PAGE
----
All happy political animals are alike, but each unhappy political animal is unhappy in its own way. Today, the Political Animal (a.k.a. Kevin Drum) is perturbed with Newsweek columnist Jonathan Alter for failing to write “what he really thinks” about the Bush administration. Alter’s most recent column, Drum asserts, is “typical column stuff: thoughtful, nuanced, critical of the administration but still optimistic that Iraq will be peaceful someday …” Meanwhile, Alter’s advice on Air America radio yesterday, Drum writes, “was that ‘the only way you can sort of start to let the public know is to say, no, [the Bush people] don’t know what they’re doing. They’re clowns.’” Drum wonders why Alter — “the guy with both inside access and a big megaphone” — doesn’t write that in Newsweek.

Unhappy with the press in her own way, Suburban Guerrilla chimes in, bemoaning “this silly idea of ‘balanced’ journalism, whereby any criticism of an overwhelming [sic] awful thing has to be balanced by an equal amount of praise — and the consumers of this ground-up media mush are left in the dark.”

Meanwhile, The Whomping Willow is whomped up over what she sees as hypocrisy in the media’s treatment of DressGate. “I can’t even imagine,” writes the Willow, “the kind of media pandemonium that would follow this were it Jenna or Barbara Bush.” Because it is “the daughter of the media’s darling liberal presidential candidate,” Willow grumbles, there is “uncanny silence in the media.” Guess Willows don’t read Posts (New York or Washington).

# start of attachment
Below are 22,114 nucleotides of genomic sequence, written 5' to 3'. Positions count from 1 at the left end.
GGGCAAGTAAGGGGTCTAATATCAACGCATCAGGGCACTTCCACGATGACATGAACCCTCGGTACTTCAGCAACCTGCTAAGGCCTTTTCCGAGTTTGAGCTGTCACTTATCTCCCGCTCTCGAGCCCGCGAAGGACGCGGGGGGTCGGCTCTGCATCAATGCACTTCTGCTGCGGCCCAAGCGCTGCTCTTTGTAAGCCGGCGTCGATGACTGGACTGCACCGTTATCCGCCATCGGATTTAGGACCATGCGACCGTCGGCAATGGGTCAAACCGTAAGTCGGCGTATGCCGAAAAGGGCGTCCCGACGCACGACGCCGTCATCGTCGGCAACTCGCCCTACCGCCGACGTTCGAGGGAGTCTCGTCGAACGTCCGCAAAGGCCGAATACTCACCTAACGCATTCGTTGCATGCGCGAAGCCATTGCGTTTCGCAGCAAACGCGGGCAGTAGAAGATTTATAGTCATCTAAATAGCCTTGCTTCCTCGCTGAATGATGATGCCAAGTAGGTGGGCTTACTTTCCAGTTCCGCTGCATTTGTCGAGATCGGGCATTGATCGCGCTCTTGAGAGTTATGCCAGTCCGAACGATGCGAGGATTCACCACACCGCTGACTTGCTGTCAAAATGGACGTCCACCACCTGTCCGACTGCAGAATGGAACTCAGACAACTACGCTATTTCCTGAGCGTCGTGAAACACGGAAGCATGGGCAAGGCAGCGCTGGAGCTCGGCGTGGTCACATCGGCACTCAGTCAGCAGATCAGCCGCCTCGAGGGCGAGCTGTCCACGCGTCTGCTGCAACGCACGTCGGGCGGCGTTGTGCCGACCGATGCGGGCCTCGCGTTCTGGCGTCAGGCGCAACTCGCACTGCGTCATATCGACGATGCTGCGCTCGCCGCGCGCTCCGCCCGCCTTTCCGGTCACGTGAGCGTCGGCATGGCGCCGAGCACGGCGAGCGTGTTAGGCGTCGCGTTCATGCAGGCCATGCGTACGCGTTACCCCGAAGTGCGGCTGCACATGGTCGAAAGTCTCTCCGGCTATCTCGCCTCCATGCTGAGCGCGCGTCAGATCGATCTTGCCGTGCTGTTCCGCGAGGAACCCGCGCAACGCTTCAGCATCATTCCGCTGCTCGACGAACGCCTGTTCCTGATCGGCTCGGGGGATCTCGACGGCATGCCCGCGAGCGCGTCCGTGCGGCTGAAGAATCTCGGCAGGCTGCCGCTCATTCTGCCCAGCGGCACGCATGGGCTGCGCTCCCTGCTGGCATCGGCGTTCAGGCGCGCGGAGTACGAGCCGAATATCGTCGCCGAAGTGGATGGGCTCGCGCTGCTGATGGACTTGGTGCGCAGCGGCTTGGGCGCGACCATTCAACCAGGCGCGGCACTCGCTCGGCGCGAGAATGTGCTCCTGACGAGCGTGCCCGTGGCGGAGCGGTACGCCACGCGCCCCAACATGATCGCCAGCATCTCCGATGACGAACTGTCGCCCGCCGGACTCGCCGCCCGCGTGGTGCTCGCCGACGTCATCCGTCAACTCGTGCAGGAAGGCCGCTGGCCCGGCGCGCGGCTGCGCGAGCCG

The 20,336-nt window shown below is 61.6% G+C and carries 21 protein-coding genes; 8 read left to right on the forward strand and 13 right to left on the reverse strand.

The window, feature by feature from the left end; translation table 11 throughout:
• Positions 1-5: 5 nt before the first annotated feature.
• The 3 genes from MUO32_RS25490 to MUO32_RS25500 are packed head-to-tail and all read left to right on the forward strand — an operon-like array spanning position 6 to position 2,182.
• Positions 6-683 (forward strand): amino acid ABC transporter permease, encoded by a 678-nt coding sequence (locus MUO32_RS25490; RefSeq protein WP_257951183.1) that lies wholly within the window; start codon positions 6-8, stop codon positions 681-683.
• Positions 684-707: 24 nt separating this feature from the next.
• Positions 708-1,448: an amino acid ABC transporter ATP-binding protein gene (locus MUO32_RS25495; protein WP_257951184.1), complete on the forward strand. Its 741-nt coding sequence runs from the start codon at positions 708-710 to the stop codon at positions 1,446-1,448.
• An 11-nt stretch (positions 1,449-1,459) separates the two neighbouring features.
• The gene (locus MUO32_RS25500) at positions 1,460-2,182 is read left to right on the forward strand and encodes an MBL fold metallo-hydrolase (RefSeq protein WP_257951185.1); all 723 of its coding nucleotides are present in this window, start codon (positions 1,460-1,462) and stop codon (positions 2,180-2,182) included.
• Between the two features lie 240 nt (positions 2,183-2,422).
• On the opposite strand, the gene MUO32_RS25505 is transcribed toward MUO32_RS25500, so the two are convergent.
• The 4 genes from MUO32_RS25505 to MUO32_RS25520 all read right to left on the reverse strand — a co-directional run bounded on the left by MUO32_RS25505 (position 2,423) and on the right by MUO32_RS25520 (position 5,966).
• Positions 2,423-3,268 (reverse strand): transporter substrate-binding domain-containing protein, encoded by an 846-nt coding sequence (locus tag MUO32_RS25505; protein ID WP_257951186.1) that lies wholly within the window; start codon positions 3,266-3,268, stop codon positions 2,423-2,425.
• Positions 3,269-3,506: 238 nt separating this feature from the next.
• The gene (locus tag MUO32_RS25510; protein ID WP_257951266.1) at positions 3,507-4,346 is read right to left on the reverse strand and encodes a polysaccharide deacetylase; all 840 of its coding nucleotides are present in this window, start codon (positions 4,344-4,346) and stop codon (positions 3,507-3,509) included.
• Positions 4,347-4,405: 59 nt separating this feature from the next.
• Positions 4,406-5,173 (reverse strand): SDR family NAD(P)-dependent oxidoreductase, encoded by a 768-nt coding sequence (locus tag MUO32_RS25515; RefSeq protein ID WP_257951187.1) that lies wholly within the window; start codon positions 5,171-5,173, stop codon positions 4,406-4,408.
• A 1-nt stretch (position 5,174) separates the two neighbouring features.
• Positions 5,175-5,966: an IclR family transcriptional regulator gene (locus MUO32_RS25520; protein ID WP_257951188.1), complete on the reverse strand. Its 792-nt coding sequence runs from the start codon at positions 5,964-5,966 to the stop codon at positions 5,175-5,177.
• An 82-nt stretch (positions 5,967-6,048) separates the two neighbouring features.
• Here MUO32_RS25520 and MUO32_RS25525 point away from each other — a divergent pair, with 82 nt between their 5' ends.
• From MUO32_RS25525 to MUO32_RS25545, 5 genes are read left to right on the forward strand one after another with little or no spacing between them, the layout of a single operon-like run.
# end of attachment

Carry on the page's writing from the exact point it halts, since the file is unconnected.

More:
Angry Bear is (perhaps unsurprisingly) angry today, over what he calls “GOP logic.” According to the Bear, the Republicans’ latest Kerry-is-inconsistent “talking point” is rather lame. This week Kerry is calling for some release of oil from the strategic petroleum reserve to help with high oil prices, while in 2000, Republicans point out, Kerry said that oil should not be released from the reserve. The Bear hopes the GOP continues this line of logic, and points out “that flip-floppers abound in everyday life as well as in politics.” He offers a few examples: “In 2000 I said I didn’t want to take a summer vacation in California, yet this summer I’m doing exactly that! Clearly I’m a flip-flopper … In 2000 lots of people wanted to buy shares in Lucent for $50 per share, while today no one is willing to pay even $4. Flip-floppers, all of them.”

Over at Donkey Rising, Ruy Teixeira wants Kerry to “reframe his approach … as the quickest possible responsible way to get out of Iraq, not simply as the responsible way to deal with the Iraq situation, no exit date specified.” If he fails to do so, Teixeira asserts, Kerry “risks being out-of-step with rapidly shifting public opinion” — shifting, that is, toward wanting to exit Iraq.

Finally, we turn to the fine fellows at Oxblog (the “Ox” may stand for “Oxford,” but it’s close enough for us). Today, Oxblog brings us, via The Atlantic, the choicest musings of Bernard Lewis, whom they introduce as “an impeccable scholar whose deep respect for his region of study makes him able to speak of democratic reform in the Muslim world without that stench of Islamophobia often infecting the opinion pages.” Here is what Lewis finds “really alarming” about “western media coverage” of Iraq: that so many “media people” mispronounce the names of Iraqi towns,” like Najaf.

That’s NA-jaf good, Na-JAF bad.

Liz Cox Barrett

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Liz Cox Barrett is a writer at CJR.